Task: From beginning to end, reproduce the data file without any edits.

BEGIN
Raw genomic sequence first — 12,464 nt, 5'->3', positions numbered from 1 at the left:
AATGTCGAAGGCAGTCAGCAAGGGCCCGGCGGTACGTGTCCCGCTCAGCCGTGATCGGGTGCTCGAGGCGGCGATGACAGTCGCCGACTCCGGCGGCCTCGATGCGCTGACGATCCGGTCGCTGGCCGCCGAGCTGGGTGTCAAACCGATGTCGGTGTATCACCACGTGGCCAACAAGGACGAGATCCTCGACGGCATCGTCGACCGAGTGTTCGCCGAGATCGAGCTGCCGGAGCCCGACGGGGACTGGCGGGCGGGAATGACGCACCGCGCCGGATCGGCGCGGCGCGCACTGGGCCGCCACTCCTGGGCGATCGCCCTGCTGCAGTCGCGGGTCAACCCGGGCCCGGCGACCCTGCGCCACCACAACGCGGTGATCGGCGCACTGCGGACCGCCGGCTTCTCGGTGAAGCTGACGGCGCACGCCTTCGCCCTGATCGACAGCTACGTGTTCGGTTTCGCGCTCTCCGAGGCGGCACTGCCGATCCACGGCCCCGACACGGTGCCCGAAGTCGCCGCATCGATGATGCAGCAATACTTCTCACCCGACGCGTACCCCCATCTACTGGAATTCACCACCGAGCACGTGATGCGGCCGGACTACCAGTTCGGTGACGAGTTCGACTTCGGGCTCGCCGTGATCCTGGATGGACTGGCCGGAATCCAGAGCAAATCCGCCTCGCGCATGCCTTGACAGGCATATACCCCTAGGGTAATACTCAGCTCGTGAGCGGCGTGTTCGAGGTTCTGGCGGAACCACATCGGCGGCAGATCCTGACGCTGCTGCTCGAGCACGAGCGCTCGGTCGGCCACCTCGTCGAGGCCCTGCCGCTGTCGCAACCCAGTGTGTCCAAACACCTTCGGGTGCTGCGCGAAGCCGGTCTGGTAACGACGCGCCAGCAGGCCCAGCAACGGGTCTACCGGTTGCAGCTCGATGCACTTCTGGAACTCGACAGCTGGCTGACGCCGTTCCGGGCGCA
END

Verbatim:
Raw genomic sequence first — 12,464 nt, 5'->3', positions numbered from 1 at the left:
AATGTCGAAGGCAGTCAGCAAGGGCCCGGCGGTACGTGTCCCGCTCAGCCGTGATCGGGTGCTCGAGGCGGCGATGACAGTCGCCGACTCCGGCGGCCTCGATGCGCTGACGATCCGGTCGCTGGCCGCCGAGCTGGGTGTCAAACCGATGTCGGTGTATCACCACGTGGCCAACAAGGACGAGATCCTCGACGGCATCGTCGACCGAGTGTTCGCCGAGATCGAGCTGCCGGAGCCCGACGGGGACTGGCGGGCGGGAATGACGCACCGCGCCGGATCGGCGCGGCGCGCACTGGGCCGCCACTCCTGGGCGATCGCCCTGCTGCAGTCGCGGGTCAACCCGGGCCCGGCGACCCTGCGCCACCACAACGCGGTGATCGGCGCACTGCGGACCGCCGGCTTCTCGGTGAAGCTGACGGCGCACGCCTTCGCCCTGATCGACAGCTACGTGTTCGGTTTCGCGCTCTCCGAGGCGGCACTGCCGATCCACGGCCCCGACACGGTGCCCGAAGTCGCCGCATCGATGATGCAGCAATACTTCTCACCCGACGCGTACCCCCATCTACTGGAATTCACCACCGAGCACGTGATGCGGCCGGACTACCAGTTCGGTGACGAGTTCGACTTCGGGCTCGCCGTGATCCTGGATGGACTGGCCGGAATCCAGAGCAAATCCGCCTCGCGCATGCCTTGACAGGCATATACCCCTAGGGTAATACTCAGCTCGTGAGCGGCGTGTTCGAGGTTCTGGCGGAACCACATCGGCGGCAGATCCTGACGCTGCTGCTCGAGCACGAGCGCTCGGTCGGCCACCTCGTCGAGGCCCTGCCGCTGTCGCAACCCAGTGTGTCCAAACACCTTCGGGTGCTGCGCGAAGCCGGTCTGGTAACGACGCGCCAGCAGGCCCAGCAACGGGTCTACCGGTTGCAGCTCGATGCACTTCTGGAACTCGACAGCTGGCTGACGCCGTTCCGGGCGCA